penguin

A while ago I read an excellent blog post by Mark Boulton called Five Simple Steps to Designing with Colour. Mark explains how he often starts working on a web design in black and white “Designing with black and white first will ensure that the solution doesn’t rely on colour to work.”

logo designsI had never really noticed before but I realised that I use the technique Mark uses for web design when I am designing logos. When designing a logo if you consider the worst common denominator, where the logo will looks its worse is on photocopied/laser printed documentation or in newsprint. So if the logo will work well in black and white you are part of the way to a successful solution.

I always begin with sketching, so of course at this stage my designs are totally black and white (or occasionally blue biro πŸ™‚ ), but when I begin in illustrator on the Mac they stay black and white. I find that leaving the logo designs in black and white means I have one less thing to think about. I can make sure shapes and letters fit together without being concerned about colour schemes. Its only when I am happy (more or less) with the designs that I will begin adding colour.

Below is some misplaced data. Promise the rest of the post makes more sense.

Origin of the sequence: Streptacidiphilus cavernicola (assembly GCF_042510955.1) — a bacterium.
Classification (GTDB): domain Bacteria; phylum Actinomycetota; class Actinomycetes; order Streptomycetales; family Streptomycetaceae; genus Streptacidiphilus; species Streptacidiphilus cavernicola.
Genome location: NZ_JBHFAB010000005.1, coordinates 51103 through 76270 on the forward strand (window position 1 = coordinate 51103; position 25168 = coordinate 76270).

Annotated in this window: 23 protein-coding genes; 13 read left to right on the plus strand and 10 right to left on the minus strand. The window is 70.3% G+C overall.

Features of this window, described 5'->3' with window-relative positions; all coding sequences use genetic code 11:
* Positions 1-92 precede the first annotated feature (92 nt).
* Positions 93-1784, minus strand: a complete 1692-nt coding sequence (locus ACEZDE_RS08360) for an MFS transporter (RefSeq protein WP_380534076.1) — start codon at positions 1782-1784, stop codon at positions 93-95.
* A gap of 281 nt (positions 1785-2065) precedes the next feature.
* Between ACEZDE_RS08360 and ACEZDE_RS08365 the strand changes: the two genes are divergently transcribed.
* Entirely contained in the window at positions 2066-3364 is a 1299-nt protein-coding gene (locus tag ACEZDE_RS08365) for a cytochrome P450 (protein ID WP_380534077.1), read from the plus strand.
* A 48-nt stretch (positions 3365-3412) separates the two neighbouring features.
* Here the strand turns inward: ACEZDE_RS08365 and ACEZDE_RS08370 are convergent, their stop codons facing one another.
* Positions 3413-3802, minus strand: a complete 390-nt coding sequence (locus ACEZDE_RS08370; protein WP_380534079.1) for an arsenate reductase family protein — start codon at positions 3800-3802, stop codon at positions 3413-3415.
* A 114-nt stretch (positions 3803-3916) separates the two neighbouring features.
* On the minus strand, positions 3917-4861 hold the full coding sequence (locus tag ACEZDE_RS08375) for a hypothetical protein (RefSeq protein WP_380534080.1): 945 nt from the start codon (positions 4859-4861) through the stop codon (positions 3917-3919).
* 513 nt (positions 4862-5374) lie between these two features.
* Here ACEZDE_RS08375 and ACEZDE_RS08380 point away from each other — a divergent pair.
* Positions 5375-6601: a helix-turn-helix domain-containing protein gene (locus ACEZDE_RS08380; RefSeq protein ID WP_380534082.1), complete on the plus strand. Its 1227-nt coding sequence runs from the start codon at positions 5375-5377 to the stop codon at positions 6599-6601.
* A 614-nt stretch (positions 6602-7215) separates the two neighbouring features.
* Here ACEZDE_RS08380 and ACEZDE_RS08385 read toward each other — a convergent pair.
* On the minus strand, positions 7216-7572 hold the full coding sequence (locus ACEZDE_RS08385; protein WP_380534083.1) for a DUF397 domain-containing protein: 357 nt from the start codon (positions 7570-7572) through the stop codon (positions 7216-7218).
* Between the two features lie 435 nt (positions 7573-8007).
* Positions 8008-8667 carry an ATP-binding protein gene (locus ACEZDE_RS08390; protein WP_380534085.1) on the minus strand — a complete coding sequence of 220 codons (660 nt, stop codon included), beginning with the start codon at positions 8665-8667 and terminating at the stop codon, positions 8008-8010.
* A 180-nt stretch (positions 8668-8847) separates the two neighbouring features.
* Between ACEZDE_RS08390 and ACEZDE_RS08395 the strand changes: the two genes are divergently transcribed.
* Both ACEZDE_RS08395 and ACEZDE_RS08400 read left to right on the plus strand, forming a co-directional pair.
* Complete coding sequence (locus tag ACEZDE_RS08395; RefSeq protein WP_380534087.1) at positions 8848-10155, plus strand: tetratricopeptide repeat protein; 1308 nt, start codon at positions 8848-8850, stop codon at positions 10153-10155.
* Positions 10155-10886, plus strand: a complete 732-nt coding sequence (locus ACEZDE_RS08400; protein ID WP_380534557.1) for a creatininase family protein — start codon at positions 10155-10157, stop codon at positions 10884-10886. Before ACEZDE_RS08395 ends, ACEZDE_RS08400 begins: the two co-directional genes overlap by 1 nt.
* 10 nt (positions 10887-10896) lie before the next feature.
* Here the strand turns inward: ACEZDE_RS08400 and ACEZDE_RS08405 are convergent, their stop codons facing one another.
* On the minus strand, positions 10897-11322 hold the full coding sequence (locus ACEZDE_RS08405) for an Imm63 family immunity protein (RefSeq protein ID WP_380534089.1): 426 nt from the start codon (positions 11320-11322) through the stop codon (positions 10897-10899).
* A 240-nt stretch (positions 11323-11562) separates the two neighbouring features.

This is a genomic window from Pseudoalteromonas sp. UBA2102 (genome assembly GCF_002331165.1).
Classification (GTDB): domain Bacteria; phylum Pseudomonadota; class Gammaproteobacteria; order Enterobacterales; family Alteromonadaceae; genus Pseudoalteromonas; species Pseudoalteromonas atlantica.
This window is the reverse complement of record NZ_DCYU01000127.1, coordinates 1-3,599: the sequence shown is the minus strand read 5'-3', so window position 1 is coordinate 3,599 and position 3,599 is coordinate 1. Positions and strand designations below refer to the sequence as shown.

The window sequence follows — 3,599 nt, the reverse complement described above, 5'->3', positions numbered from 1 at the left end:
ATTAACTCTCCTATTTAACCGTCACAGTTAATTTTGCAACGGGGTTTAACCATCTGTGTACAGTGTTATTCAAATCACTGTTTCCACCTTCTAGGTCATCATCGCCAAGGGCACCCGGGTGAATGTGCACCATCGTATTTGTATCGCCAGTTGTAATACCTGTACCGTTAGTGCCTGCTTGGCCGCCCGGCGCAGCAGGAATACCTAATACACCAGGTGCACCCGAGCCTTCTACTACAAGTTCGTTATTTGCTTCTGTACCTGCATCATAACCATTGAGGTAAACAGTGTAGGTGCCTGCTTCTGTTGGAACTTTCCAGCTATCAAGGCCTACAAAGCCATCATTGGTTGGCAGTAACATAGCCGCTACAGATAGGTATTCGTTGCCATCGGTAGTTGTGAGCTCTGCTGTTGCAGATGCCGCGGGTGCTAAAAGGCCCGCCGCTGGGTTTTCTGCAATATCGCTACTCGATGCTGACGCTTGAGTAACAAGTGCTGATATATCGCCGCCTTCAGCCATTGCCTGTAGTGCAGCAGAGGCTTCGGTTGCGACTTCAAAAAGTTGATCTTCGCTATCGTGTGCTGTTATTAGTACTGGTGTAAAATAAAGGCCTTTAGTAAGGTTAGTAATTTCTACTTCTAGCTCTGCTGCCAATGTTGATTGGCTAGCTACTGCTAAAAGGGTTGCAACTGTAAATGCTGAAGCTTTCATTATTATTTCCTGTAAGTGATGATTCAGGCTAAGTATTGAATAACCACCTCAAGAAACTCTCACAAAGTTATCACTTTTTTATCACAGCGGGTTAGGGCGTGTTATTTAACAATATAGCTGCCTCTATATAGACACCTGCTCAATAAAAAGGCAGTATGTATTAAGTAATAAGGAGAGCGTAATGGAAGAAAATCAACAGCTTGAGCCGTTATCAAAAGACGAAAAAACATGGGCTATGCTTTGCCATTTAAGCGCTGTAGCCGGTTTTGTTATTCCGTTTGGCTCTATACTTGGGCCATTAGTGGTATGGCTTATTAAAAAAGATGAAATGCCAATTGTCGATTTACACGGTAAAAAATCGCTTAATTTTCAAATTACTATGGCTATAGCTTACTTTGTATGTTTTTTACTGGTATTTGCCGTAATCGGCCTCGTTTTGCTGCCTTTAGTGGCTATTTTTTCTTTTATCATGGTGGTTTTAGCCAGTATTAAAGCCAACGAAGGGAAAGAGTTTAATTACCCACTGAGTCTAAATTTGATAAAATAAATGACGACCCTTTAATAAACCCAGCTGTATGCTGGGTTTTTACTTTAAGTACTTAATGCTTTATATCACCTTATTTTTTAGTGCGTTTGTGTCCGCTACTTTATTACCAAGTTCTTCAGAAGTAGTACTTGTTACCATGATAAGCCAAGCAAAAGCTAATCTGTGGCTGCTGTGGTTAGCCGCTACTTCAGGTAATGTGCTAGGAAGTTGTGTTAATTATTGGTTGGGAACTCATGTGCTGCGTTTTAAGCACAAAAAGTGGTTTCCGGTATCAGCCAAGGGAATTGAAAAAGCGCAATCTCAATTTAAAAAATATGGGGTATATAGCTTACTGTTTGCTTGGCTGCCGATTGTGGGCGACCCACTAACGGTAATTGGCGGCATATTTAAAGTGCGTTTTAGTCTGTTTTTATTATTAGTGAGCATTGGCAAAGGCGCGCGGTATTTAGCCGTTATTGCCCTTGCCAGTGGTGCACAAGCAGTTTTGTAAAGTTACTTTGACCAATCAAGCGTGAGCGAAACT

James Dempsey at www.jdempsey.com goes one step further in his post 9 rules to creating a logo you can live with and still get paid and suggests you should only show your client their logo designs in black and white. His idea is a good one although I am not sure my clients would accept black and white logos in the first instance. When you present colour logos a client can be blinkered by the colours and not see the potential of the logo behind it. If the client hates purple, they could reject the best logo design because all they see is purple and not the shape and “feel” of a potentially successful logo.

Siong at www.siongchin.com/blog/ also discusses how she designs web interfaces starting in black and white.

How do you work, do you start in black and white?